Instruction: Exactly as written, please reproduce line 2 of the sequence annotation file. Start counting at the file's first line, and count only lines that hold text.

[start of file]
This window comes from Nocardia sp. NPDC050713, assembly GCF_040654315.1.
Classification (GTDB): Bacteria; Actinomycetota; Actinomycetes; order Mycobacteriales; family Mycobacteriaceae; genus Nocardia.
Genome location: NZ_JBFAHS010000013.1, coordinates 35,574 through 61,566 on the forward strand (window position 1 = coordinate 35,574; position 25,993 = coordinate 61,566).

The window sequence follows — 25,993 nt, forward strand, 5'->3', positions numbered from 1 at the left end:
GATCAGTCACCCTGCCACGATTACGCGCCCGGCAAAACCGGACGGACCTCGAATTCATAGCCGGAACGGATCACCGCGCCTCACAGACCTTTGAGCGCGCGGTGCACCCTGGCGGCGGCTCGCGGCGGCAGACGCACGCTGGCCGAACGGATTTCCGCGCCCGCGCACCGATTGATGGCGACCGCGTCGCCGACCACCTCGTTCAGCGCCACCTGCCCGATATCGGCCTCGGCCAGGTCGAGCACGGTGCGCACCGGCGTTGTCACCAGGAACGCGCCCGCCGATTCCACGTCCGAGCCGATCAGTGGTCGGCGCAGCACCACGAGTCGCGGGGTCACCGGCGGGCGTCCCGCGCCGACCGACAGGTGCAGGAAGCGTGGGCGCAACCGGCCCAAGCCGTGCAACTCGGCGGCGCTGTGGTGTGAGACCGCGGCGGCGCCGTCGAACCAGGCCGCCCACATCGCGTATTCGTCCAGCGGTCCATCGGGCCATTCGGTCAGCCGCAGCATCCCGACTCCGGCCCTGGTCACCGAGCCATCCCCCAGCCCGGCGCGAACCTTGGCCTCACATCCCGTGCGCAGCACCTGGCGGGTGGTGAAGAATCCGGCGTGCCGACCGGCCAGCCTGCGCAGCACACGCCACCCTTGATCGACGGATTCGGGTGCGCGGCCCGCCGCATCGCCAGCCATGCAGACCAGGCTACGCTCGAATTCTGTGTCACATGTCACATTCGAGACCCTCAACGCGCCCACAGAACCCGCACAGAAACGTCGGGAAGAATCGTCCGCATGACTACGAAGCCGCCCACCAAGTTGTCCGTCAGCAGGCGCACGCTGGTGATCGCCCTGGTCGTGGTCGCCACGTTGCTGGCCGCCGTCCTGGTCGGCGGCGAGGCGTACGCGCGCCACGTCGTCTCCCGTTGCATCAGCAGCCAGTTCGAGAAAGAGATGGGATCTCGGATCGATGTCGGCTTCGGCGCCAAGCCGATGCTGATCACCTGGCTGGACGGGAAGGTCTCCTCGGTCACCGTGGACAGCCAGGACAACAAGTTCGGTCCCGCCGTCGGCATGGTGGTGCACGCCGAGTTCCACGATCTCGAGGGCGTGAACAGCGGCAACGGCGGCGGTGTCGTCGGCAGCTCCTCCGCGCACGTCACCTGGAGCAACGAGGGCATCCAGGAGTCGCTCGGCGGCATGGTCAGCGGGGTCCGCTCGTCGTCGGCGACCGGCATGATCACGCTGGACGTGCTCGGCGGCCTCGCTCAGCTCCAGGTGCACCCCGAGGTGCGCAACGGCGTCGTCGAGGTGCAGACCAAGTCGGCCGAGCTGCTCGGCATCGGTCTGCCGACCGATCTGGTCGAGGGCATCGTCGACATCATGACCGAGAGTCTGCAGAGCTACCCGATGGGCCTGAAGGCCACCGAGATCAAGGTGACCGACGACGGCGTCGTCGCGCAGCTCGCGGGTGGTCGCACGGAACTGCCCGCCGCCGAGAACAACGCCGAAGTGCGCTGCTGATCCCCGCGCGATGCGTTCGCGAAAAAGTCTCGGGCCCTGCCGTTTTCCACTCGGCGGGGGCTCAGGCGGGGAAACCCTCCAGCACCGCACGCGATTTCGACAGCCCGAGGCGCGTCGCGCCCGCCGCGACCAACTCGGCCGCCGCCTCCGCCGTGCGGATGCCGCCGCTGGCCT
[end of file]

Classification (GTDB): Bacteria; Actinomycetota; Actinomycetes; order Mycobacteriales; family Mycobacteriaceae; genus Nocardia.